Do you feel like you’re seeing fountain pens everywhere? From the humble Lamy in a classroom setting to an esteemed Parker in the office. More and more people are rejecting the crude ubiquity of the biro and embracing the lasting quality of the fountain pen.
Sometimes it’s hard to articulate why a trend or an object suddenly becomes popular. For example, one stylist will tell you the Bucket Hat is making a return because of Y2K nostalgia another will point to the rise of Jacquemus who consistently present the look on catwalks. Something that once seemed rare is suddenly everywhere and no one quite knows how it happened.
This article considers the plethora of factors that have brought the fountain pen back into public consciousness and why luxury fountain pens are suddenly everywhere you look.
Greta Thunberg and David Attenborough
Whether these two icons of the fight against global warming use fountain pens isn’t important, although we suspect they might. However, it’s their ongoing arguments for sustainability that are driving the uptake of the fountain pen. They have propelled the idea of sustainable production into the global consciousness. Just as many of us now reject one-time-use disposable plastic straws and carry our own keep-cups, the idea of having a drawer full of disposable biros is an anathema. To switch to a single beloved fountain pen is to do our part to help reduce unsustainable plastic waste. As the late Vivienne Westwood once said, “Buy less, choose well, make it last”.
Eagle-eyed viewers of certain smash hit films and TV shows on the streamer might have noticed their favourite characters ditching the ballpoint scrawl in favour of the fountain pen flourish. Wednesday Addams, already an aficionado of a Juwel Model 3 typewriter, is a perfect match for the retro glamour of the fountain pen. Speaking of Wednesday, we also spotted Larissa Weems as the principal of Nevermore Academy using a Montblanc Writers Edition Antoine Saint-Exupery. Likewise, Detective Benoit Blanc from Glass Onion: A Knives Out Mystery chooses to make notes with a fountain pen. As ever, when something enters the popular cultural narrative its prestige grows.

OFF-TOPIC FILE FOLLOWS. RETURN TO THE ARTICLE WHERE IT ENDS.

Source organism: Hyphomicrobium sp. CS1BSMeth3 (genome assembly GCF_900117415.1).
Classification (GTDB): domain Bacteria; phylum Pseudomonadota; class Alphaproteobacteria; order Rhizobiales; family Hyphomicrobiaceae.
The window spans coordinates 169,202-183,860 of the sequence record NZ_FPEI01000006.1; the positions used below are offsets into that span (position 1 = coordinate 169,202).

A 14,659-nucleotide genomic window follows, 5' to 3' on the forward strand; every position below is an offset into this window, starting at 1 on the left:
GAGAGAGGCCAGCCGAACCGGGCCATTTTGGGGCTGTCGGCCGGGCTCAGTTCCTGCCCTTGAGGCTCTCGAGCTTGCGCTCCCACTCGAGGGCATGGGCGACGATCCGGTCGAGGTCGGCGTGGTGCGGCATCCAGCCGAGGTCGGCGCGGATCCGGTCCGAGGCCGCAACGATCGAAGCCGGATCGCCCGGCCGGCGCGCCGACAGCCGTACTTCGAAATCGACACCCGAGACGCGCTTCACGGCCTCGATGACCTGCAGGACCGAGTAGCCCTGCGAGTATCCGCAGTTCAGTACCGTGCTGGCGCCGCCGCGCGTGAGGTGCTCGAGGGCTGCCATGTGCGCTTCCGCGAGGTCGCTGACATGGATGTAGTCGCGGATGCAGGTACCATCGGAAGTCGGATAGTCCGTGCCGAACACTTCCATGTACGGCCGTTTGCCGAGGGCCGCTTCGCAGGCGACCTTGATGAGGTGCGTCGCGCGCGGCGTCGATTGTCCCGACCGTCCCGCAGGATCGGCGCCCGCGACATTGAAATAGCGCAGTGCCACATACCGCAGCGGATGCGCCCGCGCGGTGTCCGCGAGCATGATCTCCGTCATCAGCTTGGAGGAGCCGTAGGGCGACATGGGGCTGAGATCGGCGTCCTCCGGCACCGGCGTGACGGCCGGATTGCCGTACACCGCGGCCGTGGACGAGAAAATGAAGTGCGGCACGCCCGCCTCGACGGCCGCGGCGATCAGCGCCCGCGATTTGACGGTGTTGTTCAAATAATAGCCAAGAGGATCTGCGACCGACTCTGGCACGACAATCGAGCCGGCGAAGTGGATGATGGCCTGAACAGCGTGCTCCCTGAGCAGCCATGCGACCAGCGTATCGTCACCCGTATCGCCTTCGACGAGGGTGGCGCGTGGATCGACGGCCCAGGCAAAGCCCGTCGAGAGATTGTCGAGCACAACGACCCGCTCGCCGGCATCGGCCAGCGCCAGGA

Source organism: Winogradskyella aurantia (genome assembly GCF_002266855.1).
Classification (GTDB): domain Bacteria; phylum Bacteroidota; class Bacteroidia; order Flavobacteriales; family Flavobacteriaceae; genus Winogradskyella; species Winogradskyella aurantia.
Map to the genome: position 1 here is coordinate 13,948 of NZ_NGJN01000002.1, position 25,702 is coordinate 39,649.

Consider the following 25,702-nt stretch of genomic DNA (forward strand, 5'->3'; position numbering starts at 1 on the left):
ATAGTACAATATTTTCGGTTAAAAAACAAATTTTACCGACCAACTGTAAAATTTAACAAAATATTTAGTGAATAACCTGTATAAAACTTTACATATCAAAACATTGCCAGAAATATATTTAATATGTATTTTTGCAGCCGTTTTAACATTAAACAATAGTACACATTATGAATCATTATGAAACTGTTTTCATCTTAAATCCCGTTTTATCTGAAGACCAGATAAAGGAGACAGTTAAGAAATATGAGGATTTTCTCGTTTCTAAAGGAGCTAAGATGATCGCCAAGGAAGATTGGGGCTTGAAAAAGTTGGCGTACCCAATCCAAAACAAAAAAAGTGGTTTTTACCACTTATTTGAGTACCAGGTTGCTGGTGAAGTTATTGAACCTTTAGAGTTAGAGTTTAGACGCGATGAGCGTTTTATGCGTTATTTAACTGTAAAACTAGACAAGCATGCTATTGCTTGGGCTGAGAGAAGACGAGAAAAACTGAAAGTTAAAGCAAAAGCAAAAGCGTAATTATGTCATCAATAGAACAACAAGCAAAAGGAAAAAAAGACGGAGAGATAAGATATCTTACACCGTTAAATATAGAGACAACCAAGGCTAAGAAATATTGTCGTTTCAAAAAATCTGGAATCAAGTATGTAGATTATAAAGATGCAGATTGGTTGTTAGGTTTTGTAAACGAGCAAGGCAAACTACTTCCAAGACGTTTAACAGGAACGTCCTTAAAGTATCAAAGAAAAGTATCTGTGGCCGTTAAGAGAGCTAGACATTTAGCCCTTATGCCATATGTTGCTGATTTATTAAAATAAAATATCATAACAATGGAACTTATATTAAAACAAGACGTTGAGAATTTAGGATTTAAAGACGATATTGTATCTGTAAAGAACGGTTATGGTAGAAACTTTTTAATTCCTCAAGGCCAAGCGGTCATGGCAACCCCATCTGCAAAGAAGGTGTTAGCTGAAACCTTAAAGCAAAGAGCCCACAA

Maybe Netflix isn’t really your thing and you are, instead, an avid follower of sports. During recent transfer windows, the legendary Cristiano Ronaldo and defensive midfielder Daley Blind both signed with new clubs. To press ink to paper, both players chose the symbolism and esteem of the best contemporary fountain pens. Autographs and symbolic signatures have become devalued in recent decades by the thick black line of the sharpie pen. Hopefully, their choice here marks a return to the elegance and grace of signing formal documents with a fountain pen.
The final reason is as much about psychology and our perception of the past as it is about our experience writing with a fountain pen. Away from the tangible pleasure derived from the writing experience, fountain pens help connect us with an imagined age where our troubles and worries dematerialise. In trends and fashion nostalgia is a powerful tool. We all perceive the past as a place with less complexity than the present. We look back to a time before the pressures of social media, the ballooning economic crisis and the threat of global warming. As we wind the clock back the objects of the past become imbued with innocence. When you hold your 1950s-inspired fountain pen in your hand you can briefly disconnect from the present and enjoy the innocent past.
The resurgence in popularity of the luxury fountain pen is about all these factors and many, many more. As we each rediscover the pleasure of writing with a hand-crafted nib, we also want to share our delight. We advocate for the fountain pen and even gift it for special occasions. In reality, the pen itself is the main reason for its exploding popularity. Because why wouldn’t you want to write with an instrument designed for unrivalled and lasting pleasure?